“There was pie plant in the garden; she must make a couple of pies.”
After years of living on the plains with her parents, Laura finally settled into a house of her own with Almanzo. In The First Four Years, we learn about Laura’s life as a new wife on the South Dakota prairie.
When Laura was getting ready to cook the first dinner in her own home, she noticed the “pie plant” in her garden and decided to make a few pies for dessert.
Pie plant is a nickname used for rhubarb often seen in 19th-century cookbooks. And what a great name it is for a sour stalk that bakes easily into pie. This plant was an important resource in pioneer days because it was easy to grow and it was a good source of vitamin C. This was a crucial nutrient as people on the plains fought off diseases like scurvy.
Because pie plant is so sour, it’s necessary to add quite a bit of sugar to make the pie taste good. Laura forgot to add the sugar for that first dinner, though. There were guests at the meal, and one of them saved her by saying that he preferred to add sugar himself to his pie. Laura thought those first bites must have tasted awful.
This rhubarb pie recipe does include a good bit of sugar to counter the tart flavor of the rhubarb. If you prefer your pie to be more tart, you can cut out ¼ cup of sugar. A sprinkle of cinnamon adds a nice touch to the pie. Rhubarb is such an easy plant to grow in cooler climates, and this is a simple recipe that highlights this unique plant.
INGREDIENTS FOR TWO PIE CRUSTS (KNOWN BACK THEN AS “COMMON FAMILY PASTE FOR PIES” AS DESCRIBED IN THE LITTLE HOUSE COOKBOOK”)
- 2½ cups flour, plus extra for dusting
- 1 tsp. salt
- 1 tbs. sugar
- ⅔ cup butter or lard (10 tbs.)
- 6 tbs. ice water
DIRECTIONS FOR MA’S OLD-FASHIONED PIE CRUST
- Chill the crust ingredients, along with a 2 quart bowl, in the refrigerator. Prepare a cup of ice water.
- Preheat the oven to 425 degrees.
- Mix the flour, salt, and sugar together in the chilled bowl. Slice the cold butter into small pieces and add them to the flour. Blend together with your fingertips until the mixture is uniformly coarse. Continue to toss the mixture with a spoon as you add 3 tablespoons of ice water. Add water as needed to make the dough stick together into a smooth mass (about 6 tablespoons total).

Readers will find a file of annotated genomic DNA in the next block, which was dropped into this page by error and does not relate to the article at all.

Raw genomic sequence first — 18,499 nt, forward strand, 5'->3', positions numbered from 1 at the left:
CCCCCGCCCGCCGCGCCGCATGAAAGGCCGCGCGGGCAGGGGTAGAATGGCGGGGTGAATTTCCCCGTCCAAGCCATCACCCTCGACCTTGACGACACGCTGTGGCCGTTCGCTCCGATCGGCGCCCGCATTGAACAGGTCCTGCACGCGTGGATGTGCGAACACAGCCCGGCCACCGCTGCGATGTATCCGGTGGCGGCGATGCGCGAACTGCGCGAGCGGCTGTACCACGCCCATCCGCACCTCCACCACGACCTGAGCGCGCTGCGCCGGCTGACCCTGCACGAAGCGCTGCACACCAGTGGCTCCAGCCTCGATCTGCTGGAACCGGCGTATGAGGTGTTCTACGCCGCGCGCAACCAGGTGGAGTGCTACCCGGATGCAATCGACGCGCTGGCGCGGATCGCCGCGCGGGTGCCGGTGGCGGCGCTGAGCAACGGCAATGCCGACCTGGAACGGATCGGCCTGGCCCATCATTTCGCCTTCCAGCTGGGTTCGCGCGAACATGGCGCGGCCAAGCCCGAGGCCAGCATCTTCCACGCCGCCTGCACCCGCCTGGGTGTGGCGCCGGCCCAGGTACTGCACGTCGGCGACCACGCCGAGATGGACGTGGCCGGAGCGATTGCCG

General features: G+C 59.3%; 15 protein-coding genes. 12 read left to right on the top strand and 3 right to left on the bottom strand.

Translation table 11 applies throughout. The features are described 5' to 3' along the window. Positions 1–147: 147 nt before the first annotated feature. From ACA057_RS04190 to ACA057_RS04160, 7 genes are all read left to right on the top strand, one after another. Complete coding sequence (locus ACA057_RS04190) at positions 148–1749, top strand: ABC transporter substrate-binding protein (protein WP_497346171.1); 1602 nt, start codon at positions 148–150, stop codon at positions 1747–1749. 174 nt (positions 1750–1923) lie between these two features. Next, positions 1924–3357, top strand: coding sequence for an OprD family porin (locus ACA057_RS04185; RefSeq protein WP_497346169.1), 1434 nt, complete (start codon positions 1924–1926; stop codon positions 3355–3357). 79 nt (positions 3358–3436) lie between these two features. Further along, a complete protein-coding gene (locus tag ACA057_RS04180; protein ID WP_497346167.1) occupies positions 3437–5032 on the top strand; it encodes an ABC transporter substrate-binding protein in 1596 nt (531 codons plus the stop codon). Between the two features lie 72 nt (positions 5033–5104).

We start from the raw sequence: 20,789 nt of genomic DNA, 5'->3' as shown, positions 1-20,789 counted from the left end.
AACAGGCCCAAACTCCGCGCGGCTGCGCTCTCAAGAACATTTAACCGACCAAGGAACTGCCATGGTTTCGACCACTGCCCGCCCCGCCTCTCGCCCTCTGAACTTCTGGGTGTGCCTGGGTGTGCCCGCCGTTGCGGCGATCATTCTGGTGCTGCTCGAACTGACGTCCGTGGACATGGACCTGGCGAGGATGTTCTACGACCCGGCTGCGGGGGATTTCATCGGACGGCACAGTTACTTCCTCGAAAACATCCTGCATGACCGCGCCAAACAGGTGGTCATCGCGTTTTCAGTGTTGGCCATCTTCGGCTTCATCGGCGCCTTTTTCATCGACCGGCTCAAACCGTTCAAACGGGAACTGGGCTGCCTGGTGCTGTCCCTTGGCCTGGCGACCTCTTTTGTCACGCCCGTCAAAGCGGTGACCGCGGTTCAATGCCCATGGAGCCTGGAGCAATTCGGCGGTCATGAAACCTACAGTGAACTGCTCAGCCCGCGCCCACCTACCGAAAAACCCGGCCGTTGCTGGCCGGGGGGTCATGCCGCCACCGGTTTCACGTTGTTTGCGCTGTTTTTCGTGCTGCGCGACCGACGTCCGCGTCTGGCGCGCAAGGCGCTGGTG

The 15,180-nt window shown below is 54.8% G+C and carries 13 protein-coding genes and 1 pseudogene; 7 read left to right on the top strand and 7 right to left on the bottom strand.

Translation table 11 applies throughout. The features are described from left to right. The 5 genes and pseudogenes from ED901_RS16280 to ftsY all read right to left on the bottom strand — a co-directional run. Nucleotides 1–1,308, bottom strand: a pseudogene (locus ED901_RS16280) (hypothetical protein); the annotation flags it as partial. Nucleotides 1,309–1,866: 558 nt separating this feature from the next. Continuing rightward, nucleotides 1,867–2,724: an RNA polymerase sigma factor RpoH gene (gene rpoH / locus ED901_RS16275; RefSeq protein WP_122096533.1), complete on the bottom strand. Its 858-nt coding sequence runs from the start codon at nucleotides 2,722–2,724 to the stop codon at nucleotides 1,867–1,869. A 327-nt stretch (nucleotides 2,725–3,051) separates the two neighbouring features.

- Shape the dough into two balls, one slightly larger than the other. Chill them in the fridge while you prepare the pie filling. (In summer, Ma Ingalls might have set the dough bowl in a pan of cold well water.)
Ingredients for Rhubarb Pie Filling
- 5 cups sliced rhubarb
- 1 cup sugar
- 5 tablespoons flour
- ¼ tsp. cinnamon
How to Make Laura’s Rhubarb Pie
- To make the filling, stir together the rhubarb, sugar, flour, and cinnamon in a large bowl and set aside.
- Dust a work surface lightly with flour and flatten one ball of dough on it. Roll the dough into a circle 2 inches wider than your pie pan (about 1/8 inch thick).
- Butter the pie pan. Transfer the dough by folding it in quarters, placing it in the pan, and unfolding. Trim with a knife around the pan edge.
- Add the rhubarb filling to the pie dish.
Finishing The Rhubarb Pie
- Roll out the top crust as you did the bottom one. Transfer it to the top of the filling and trim the edges. Pinch the edges together with your fingers or press with the tines of a fork. Vent the top crust by slashing it in a simple design or piercing it a few times with a fork.
- Bake for 15 minutes, then reduce the temperature to 350 degrees F and bake 25 to 30 minutes more. The pie is done when the crust is brown and the juice bubbles from the vents in the crust.
- Cool the pie completely before cutting.
Do you grow rhubarb in your garden or like to cook with it? We’d love to hear your ideas in the comments section below. See other Little House on the Prairie recipes for amazing old-fashioned foods.
The author drew ideas and inspiration from The Little House Cookbook: Frontier Foods from Laura Ingalls Wilder’s Classic Stories by Barbara M. Walker (New York: Harper & Row, 1979). You can read a review of this wonderful resource by clicking here.
The author adapted the pie filling from Food52.
Annemarie Rossi is the creator of Real Food Real Deals and the author of Conquering Your Kitchen. Her website provides recipes and tips to help families eat healthy food on a budget. Annemarie’s work has been featured in many places, including the Non-GMO Cookbook, Edible Boston magazine, Fox News Online, Babble, and Huffington Post. She lives in the Boston area with her husband and two children.
In a bowl, combine the sugar and oil; blend in egg, vanilla and milk. Combine flour, salt, cinnamon and baking soda; add to moist ingredients. Stir in rhubarb and nuts. Transfer to 2 well-greased 8×4-in. loaf pans.
Bake at 350° until a toothpick inserted in the center comes out clean, about 45 minutes. Cool for 10 minutes before removing from pans to wire racks.